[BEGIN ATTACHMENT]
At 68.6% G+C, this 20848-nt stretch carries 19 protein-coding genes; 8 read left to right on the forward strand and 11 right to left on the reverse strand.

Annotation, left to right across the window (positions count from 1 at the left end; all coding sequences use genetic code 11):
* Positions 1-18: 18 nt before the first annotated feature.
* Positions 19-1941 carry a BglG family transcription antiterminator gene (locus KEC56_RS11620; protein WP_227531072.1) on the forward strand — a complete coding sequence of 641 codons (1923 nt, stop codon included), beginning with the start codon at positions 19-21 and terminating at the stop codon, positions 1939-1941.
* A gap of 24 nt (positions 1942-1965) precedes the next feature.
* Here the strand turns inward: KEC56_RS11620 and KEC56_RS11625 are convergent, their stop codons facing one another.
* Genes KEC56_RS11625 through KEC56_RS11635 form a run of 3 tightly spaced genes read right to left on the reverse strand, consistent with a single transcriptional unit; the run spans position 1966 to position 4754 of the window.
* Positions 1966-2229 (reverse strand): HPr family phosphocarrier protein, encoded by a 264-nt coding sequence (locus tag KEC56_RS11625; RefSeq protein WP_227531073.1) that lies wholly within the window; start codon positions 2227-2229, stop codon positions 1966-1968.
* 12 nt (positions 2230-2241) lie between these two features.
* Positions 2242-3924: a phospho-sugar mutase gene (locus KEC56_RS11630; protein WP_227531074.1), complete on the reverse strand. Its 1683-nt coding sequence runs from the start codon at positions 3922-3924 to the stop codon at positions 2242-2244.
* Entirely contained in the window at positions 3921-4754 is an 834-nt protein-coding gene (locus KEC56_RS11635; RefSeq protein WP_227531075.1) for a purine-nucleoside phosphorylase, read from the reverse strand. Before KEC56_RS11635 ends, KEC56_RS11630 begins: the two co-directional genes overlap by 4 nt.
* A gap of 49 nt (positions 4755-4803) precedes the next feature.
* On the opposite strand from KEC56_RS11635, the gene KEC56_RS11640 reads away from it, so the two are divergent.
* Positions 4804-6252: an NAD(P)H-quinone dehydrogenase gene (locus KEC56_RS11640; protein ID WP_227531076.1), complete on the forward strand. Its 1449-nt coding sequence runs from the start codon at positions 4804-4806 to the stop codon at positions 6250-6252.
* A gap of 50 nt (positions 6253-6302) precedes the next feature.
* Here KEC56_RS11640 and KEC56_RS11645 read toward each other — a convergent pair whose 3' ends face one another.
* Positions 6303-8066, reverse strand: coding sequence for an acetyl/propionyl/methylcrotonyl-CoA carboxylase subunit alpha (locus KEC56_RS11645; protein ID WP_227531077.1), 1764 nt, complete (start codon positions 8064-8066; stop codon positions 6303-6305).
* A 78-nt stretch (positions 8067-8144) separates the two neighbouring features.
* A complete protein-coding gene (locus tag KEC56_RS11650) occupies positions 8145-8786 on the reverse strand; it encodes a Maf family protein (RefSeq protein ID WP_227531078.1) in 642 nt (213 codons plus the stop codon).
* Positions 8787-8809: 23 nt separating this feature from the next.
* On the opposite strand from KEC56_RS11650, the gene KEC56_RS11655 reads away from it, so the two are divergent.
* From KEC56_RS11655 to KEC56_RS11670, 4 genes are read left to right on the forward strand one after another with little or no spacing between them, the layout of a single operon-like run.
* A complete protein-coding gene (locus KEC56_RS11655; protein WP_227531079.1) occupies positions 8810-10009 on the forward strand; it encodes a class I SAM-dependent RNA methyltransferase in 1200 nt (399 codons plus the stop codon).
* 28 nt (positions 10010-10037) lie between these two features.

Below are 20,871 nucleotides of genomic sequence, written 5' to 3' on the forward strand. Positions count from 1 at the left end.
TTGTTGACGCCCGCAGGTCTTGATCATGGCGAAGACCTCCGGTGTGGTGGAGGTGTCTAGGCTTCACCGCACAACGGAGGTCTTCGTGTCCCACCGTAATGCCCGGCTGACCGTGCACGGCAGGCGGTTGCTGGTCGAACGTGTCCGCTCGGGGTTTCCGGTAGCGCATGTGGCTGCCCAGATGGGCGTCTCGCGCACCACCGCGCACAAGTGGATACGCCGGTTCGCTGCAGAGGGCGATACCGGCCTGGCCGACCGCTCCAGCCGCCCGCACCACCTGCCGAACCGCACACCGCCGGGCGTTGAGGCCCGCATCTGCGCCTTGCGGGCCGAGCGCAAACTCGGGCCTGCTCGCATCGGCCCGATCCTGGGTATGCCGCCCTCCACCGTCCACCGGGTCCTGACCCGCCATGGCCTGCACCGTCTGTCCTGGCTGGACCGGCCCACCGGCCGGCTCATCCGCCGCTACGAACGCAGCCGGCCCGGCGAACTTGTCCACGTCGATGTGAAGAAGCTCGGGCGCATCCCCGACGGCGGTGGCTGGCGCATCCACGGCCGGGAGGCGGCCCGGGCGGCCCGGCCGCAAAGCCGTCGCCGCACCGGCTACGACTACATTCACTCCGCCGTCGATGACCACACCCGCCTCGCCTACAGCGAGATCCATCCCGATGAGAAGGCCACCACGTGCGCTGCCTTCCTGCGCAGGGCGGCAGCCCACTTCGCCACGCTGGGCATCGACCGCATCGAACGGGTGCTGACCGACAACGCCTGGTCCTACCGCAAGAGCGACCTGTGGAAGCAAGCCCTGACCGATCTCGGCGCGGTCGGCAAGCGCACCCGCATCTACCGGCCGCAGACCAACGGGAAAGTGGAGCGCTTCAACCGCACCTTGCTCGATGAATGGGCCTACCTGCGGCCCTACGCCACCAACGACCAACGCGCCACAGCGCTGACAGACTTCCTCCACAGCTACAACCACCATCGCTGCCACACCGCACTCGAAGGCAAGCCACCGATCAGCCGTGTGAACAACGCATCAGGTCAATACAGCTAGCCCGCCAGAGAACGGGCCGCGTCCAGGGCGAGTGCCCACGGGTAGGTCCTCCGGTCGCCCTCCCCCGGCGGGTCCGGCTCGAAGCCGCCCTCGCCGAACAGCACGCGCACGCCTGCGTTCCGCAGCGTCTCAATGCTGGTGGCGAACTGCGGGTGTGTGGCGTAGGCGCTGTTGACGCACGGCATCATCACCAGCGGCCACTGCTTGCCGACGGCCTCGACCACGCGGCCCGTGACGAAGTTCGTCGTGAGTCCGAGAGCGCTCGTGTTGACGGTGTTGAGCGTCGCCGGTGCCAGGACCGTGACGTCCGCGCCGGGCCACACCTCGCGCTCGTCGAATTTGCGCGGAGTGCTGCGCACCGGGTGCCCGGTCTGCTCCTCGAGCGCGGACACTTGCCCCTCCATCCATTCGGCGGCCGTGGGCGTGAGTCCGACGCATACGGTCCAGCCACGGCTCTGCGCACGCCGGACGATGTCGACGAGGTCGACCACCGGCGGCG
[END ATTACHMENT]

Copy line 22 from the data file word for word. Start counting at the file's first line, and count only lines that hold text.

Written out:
* From KEC56_RS11655 to KEC56_RS11670, 4 genes are read left to right on the forward strand one after another with little or no spacing between them, the layout of a single operon-like run.